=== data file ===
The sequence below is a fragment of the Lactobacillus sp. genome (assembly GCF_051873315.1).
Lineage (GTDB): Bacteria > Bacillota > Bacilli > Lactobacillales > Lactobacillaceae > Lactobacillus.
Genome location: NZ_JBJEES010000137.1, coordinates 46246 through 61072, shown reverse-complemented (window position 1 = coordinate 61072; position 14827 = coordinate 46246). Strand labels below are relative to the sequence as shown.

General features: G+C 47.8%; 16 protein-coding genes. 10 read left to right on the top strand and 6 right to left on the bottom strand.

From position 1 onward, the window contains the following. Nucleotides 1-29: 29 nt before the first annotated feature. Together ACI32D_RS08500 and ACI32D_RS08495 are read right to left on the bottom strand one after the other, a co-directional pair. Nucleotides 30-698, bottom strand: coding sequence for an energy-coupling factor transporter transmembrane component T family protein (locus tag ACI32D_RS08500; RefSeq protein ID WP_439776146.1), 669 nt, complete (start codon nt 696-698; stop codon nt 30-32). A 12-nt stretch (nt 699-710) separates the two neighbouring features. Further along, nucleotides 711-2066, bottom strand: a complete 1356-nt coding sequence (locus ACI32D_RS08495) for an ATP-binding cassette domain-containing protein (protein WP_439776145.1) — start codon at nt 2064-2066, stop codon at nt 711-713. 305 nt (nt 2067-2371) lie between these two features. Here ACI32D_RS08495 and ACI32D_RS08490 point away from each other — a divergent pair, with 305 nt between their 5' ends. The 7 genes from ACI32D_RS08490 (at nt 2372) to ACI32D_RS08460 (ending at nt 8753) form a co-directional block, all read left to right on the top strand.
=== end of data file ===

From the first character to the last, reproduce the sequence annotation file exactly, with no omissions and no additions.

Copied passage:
The sequence below is a fragment of the Lactobacillus sp. genome (assembly GCF_051873315.1).
Lineage (GTDB): Bacteria > Bacillota > Bacilli > Lactobacillales > Lactobacillaceae > Lactobacillus.
Genome location: NZ_JBJEES010000137.1, coordinates 46246 through 61072, shown reverse-complemented (window position 1 = coordinate 61072; position 14827 = coordinate 46246). Strand labels below are relative to the sequence as shown.

General features: G+C 47.8%; 16 protein-coding genes. 10 read left to right on the top strand and 6 right to left on the bottom strand.

From position 1 onward, the window contains the following. Nucleotides 1-29: 29 nt before the first annotated feature. Together ACI32D_RS08500 and ACI32D_RS08495 are read right to left on the bottom strand one after the other, a co-directional pair. Nucleotides 30-698, bottom strand: coding sequence for an energy-coupling factor transporter transmembrane component T family protein (locus tag ACI32D_RS08500; RefSeq protein ID WP_439776146.1), 669 nt, complete (start codon nt 696-698; stop codon nt 30-32). A 12-nt stretch (nt 699-710) separates the two neighbouring features. Further along, nucleotides 711-2066, bottom strand: a complete 1356-nt coding sequence (locus ACI32D_RS08495) for an ATP-binding cassette domain-containing protein (protein WP_439776145.1) — start codon at nt 2064-2066, stop codon at nt 711-713. 305 nt (nt 2067-2371) lie between these two features. Here ACI32D_RS08495 and ACI32D_RS08490 point away from each other — a divergent pair, with 305 nt between their 5' ends. The 7 genes from ACI32D_RS08490 (at nt 2372) to ACI32D_RS08460 (ending at nt 8753) form a co-directional block, all read left to right on the top strand.